While most college students are fast asleep at 4:30 am on a Wednesday, UMD junior Alex Culp is getting into his boat and heading out for a duck hunt before class.“It’s a way of life,” Culp said. “I’m what you’d call a ‘hardcore waterfowl hunter’.”
Culp began duck hunting with his dad at age 11, the legal age to hunt small game with an adult in Minn., and has been addicted ever since. This year, Culp has decided to share his love of duck hunting with Duluth residents, and UMD students in particular, by starting the North Shore Divers Guide Service, leading them on duck hunts around Duluth.
“I’ve been hunting ever since I became of age,” Culp said. “I don’t think a lot of students at UMD have had that chance, and that’s a huge reason why I wanted to start guiding up here-to expose them to the sport.”
When Culp first began hunting, he says success didn’t come easily. To him, this played a big role in his love for the sport.
“You’ve got to have bad days to make the good ones feel special,” he says. “Duck hunting isn’t easy, and that’s one of the things I love about it-the challenge. I love working hard, going out early to set up decoys, working the birds to you with calls, and having them fly right by you with their wings cupped. All of this is what keeps me going out every year.”
As he got older, Culp continued to hunt and success came more frequently for him in the field. He learned a lot about hunting through the years, and is now using it all through his guiding.
Culp started his guiding career two years ago in his hometown of Lakeville, Minn., helping a local landowner out with his charity, “Life Rebuilders”. According to Culp, the charity helps people who have just got out of jail, recovering alcoholics, and others who need to get their lives back on track.
“It’s a great charity, and it’s made over $300,000 in each of the last two years,” he said. “The guy who runs it asked me to take some of the donators out hunting on his land, and I was glad to help. They get some really good hunting, and I get access to the private property, it works out great.”
According to Culp, the duck population in Duluth is significantly smaller than other areas he’s hunted around the state. With no advantages like private property access or large cornfields full of ducks, the preparation for a successful hunt becomes key. Sophomore Jake Hintze is the president of the Duluth chapter of Ducks Unlimited, and has hunted with Culp over 30 this year. Hintze says that Culp goes above and beyond to prepare for his hunts and make them successful.
“He spends countless hours scouting the day before the hunt,” he said. “In Duluth, you don’t have the opportunity for hunting fields and are forced to hunt the water. A lot of preparation is needed for success, and a lot of talent for finding the right spot, setting decoys, and bringing the ducks to you, all of which (Culp) does greatly. It just speaks even more to how good he is at what he does.”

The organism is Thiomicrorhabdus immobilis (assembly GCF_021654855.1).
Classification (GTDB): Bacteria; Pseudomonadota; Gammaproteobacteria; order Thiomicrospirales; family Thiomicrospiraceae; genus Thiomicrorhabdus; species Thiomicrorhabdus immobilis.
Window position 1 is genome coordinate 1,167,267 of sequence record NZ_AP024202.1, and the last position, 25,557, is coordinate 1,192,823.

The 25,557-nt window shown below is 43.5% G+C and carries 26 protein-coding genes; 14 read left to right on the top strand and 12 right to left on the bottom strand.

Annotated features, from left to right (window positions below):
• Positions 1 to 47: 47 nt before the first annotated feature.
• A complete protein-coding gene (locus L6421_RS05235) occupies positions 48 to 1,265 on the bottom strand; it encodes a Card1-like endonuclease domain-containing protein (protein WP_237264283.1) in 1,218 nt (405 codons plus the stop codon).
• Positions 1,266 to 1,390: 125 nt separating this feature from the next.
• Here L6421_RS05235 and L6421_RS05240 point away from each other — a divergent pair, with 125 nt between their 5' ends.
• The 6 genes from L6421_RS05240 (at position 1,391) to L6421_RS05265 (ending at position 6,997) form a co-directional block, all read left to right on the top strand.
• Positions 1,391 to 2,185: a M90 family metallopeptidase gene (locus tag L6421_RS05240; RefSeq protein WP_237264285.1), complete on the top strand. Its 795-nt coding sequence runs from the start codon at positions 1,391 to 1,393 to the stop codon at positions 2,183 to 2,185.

Culp’s talents have landed him a sponsorship with Lynch Mob Calls, a goose and duck call producing company that he is a Pro-Staff member for. With this, he is able to get discounts on their merchandise, and in return he uses their calls out in the field, promoting them to others while using them effectively-something that Hintze says Culp does with ease.
“It’s no wonder why they sponsor him, I’ve seen him work birds like no one else I’ve seen in my life,” he said. “Huge flocks of ducks or geese have flown past us, and he can work them back into a little hole we’re in with hardly any decoys out. It’s amazing.”
With all of the time Culp puts into preparing for hunts as well as the hunting itself, his time for his schoolwork and social life becomes very limited. But Culp’s girlfriend of just over a year, Jaimee Naddy, says that he doesn’t let it affect him.
“He goes out three to five times per week, and hasn’t missed a Wednesday yet this season,” she said. “There are nights where he has to do homework, but he’s also sacrificed pulling an all-nighter so that he can still go hunting in the morning.”
As far as the effects of his hunting on her, Naddy says that she’s adapted to the lifestyle of dating a “hardcore waterfowl hunter”.
“It doesn’t really bother me, I’m just happy he’s out doing what he loves,” she said. “The space that we get is actually good for our relationship, and I don’t want to be selfish. I’ve gone hunting with him a few times, so I know firsthand how happy he is when he’s hunting. The guide service is great for him.”
Culp says he loves just being out hunting with friends and family, but being successful is a huge plus, which for him and whom he’s hunting with is nearly always.
“We pride ourselves on getting birds every time we go out,” he said. “It takes a lot of extra work with the scouting and all the preparation, but being consistent is big to me, and that consistency is what I like to give to my clients.”
BY: Lance Boedigheimer firstname.lastname@example.org